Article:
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It's a long fly ball to deep left field. You decide to go for the win. Everything's fine until you round third. Your legs cramp and you run out of gas. The catcher tags you out with ease. Your team goes home losers. Maybe you shouldn't have gulped down that twelve-pack of brew last night, huh?

The simple fact is - alcohol and athletics don't mix. The alcohol industry, however, paints quite a different picture with its sponsorship of athletic events, gimmicks like Olympic commemorative beer cans, and countless ads designed to convince you that their beverage goes hand-in-hand with sports.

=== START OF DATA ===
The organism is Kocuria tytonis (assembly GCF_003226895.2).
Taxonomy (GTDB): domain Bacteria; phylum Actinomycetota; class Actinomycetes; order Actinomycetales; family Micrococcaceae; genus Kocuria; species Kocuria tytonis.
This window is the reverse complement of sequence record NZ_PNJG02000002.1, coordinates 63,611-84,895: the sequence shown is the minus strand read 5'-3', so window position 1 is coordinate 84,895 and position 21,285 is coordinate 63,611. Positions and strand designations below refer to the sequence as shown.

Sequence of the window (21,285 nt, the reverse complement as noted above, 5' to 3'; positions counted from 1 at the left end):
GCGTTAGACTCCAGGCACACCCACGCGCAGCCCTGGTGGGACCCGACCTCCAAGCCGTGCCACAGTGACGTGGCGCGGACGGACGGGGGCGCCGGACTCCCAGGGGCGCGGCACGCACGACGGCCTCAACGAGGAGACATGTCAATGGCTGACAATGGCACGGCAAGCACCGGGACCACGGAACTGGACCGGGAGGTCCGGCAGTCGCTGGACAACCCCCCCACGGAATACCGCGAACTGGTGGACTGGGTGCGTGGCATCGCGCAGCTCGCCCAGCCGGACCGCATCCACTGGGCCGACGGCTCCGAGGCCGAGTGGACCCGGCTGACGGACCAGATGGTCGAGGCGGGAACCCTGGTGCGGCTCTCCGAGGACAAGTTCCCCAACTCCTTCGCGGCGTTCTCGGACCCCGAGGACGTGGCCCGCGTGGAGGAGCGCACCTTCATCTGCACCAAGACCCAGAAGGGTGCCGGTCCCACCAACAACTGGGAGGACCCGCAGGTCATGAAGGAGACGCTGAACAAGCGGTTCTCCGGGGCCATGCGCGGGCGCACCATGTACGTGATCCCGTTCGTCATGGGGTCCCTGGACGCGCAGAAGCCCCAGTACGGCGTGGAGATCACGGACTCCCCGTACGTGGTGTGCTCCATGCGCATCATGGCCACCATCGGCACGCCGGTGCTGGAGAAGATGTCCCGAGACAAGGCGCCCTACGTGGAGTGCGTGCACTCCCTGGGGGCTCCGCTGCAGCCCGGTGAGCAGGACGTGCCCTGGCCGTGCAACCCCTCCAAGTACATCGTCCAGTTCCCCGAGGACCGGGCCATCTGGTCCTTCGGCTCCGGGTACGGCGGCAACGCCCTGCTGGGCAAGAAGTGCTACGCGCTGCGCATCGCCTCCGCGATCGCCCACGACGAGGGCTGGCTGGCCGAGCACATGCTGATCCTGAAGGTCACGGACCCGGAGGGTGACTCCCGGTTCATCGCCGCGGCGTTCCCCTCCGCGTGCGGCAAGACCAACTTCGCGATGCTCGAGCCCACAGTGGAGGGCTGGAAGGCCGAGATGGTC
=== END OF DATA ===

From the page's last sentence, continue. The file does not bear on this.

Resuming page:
But on closer examination, you'll notice that the guys with the beers in their hands are sitting on the sidelines or on the bar stool watching the big game on TV. Or they're retired athletes, guys who don't play sports any more.

This is because alcohol abuse impairs skills that are vital to success in sports; motor skills such as eye-brain-hand coordination and cognitive skills like information processing. Almost half the college athletes who drink admit that their use of alcohol has had a "harmful" or "slightly harmful" effect on their athletic performance.

It's tough to play a good game when you have a hangover or you're so out of shape you have to lug a beer belly around the field (they don't call it a beer belly for nothing). Let's face it, you don't see a lot of fat athletes, do you? Well, okay, Sumo wrestlers, maybe...